FIRST EDITION of MacLaurin's most important work, including a strong defense of Isaac Newton and the first full presentation and development of Newton's calculus. The William Jones- Macclesfield copy.
"Colin MacLaurin was a younger contemporary, and to some extent a protégé of Isaac Newton, and he wrote the first thorough, systematic, axiomatic development of the method of fluxions, the Newtonian version of the calculus... MacLaurin's magnum opus, the Treatise of Fluxions, published in 1742, was begun as a response to Berkeley's Analyst. MacLaurin founded the method of fluxions on a limit concept drawn from the method of exhaustions in classical geometry, avoiding the use of infinitesimals, infinite processes, and actually infinite quantities, and avoiding any shifting of the hypothesis. In addition, he went on in this treatise of over 760 pages to demonstrate that the method so founded would support the entire received structure of fluxions and the calculus, and could deal effectively with all of the challenge problems then being exchanged between British and continental mathematicians" (Oxford National Biography).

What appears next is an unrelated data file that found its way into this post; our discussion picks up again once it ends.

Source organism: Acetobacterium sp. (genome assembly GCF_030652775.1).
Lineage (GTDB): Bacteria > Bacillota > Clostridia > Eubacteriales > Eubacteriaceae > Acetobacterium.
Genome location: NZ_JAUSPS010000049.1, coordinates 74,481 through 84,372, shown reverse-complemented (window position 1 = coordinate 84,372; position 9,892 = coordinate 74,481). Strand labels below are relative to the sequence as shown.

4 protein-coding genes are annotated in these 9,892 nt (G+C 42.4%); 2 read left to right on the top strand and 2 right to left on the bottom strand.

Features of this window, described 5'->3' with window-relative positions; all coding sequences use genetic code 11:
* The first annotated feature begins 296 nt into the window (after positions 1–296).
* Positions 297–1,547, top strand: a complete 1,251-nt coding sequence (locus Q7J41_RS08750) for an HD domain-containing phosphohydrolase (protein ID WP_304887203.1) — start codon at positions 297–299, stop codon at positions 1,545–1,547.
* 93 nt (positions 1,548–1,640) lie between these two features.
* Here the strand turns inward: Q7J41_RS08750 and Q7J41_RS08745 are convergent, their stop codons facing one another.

Provenance: Williams Jones, the great mathematician and champion and publisher of Newton, with his signed manuscript note on p. 621: "His collection of some 15,000 books was considered to be the most valuable mathematical library in England and was bequeathed to George Parker, the second earl of Macclesfield." The Macclesfield copy, with Macclesfield bookplates and embossed stamps in each volume.
Edinburgh: T.W. and T. Ruddimans, 1742. Quarto (234x175mm), contemporary full calf with elaborately gilt-decorated spines. With half-title in volume 1. A little worming in lower margins of first few leaves of volume 2. An outstanding set with a distinguished provenance.
Price: $16,500 .